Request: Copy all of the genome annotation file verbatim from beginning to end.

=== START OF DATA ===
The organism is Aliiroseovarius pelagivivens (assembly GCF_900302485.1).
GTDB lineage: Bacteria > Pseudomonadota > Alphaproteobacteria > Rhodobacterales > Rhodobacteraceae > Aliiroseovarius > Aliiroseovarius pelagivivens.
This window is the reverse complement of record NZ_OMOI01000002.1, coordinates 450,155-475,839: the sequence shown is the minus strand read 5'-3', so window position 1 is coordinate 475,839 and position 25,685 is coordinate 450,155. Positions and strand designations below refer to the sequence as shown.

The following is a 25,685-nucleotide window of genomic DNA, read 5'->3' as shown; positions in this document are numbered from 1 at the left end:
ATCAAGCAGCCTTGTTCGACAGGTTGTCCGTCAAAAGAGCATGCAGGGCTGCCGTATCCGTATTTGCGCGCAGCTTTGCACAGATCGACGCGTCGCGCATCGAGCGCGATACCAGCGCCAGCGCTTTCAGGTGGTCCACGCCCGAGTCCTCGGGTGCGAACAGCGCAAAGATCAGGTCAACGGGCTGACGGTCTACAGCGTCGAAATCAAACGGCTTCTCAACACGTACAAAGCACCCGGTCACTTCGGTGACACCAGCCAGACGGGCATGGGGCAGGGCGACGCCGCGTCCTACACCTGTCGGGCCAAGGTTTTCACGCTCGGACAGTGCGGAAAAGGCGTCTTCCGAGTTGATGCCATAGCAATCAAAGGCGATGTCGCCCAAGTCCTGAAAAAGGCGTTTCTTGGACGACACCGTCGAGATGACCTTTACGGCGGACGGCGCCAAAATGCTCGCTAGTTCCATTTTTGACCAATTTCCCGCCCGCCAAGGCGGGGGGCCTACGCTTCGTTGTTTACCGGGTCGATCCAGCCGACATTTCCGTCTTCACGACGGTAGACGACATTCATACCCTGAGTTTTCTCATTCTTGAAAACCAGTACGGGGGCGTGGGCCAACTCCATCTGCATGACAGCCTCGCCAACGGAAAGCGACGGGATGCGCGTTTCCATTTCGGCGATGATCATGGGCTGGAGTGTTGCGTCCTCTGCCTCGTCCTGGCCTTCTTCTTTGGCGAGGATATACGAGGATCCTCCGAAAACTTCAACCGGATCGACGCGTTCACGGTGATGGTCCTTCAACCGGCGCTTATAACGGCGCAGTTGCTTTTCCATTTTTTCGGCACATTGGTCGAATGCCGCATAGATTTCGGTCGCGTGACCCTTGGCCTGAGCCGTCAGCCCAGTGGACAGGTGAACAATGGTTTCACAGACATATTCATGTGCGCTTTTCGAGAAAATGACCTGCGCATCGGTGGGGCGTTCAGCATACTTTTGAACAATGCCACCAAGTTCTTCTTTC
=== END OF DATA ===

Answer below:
The organism is Aliiroseovarius pelagivivens (assembly GCF_900302485.1).
GTDB lineage: Bacteria > Pseudomonadota > Alphaproteobacteria > Rhodobacterales > Rhodobacteraceae > Aliiroseovarius > Aliiroseovarius pelagivivens.
This window is the reverse complement of record NZ_OMOI01000002.1, coordinates 450,155-475,839: the sequence shown is the minus strand read 5'-3', so window position 1 is coordinate 475,839 and position 25,685 is coordinate 450,155. Positions and strand designations below refer to the sequence as shown.

The following is a 25,685-nucleotide window of genomic DNA, read 5'->3' as shown; positions in this document are numbered from 1 at the left end:
ATCAAGCAGCCTTGTTCGACAGGTTGTCCGTCAAAAGAGCATGCAGGGCTGCCGTATCCGTATTTGCGCGCAGCTTTGCACAGATCGACGCGTCGCGCATCGAGCGCGATACCAGCGCCAGCGCTTTCAGGTGGTCCACGCCCGAGTCCTCGGGTGCGAACAGCGCAAAGATCAGGTCAACGGGCTGACGGTCTACAGCGTCGAAATCAAACGGCTTCTCAACACGTACAAAGCACCCGGTCACTTCGGTGACACCAGCCAGACGGGCATGGGGCAGGGCGACGCCGCGTCCTACACCTGTCGGGCCAAGGTTTTCACGCTCGGACAGTGCGGAAAAGGCGTCTTCCGAGTTGATGCCATAGCAATCAAAGGCGATGTCGCCCAAGTCCTGAAAAAGGCGTTTCTTGGACGACACCGTCGAGATGACCTTTACGGCGGACGGCGCCAAAATGCTCGCTAGTTCCATTTTTGACCAATTTCCCGCCCGCCAAGGCGGGGGGCCTACGCTTCGTTGTTTACCGGGTCGATCCAGCCGACATTTCCGTCTTCACGACGGTAGACGACATTCATACCCTGAGTTTTCTCATTCTTGAAAACCAGTACGGGGGCGTGGGCCAACTCCATCTGCATGACAGCCTCGCCAACGGAAAGCGACGGGATGCGCGTTTCCATTTCGGCGATGATCATGGGCTGGAGTGTTGCGTCCTCTGCCTCGTCCTGGCCTTCTTCTTTGGCGAGGATATACGAGGATCCTCCGAAAACTTCAACCGGATCGACGCGTTCACGGTGATGGTCCTTCAACCGGCGCTTATAACGGCGCAGTTGCTTTTCCATTTTTTCGGCACATTGGTCGAATGCCGCATAGATTTCGGTCGCGTGACCCTTGGCCTGAGCCGTCAGCCCAGTGGACAGGTGAACAATGGTTTCACAGACATATTCATGTGCGCTTTTCGAGAAAATGACCTGCGCATCGGTGGGGCGTTCAGCATACTTTTGAACAATGCCACCAAGTTCTTCTTTC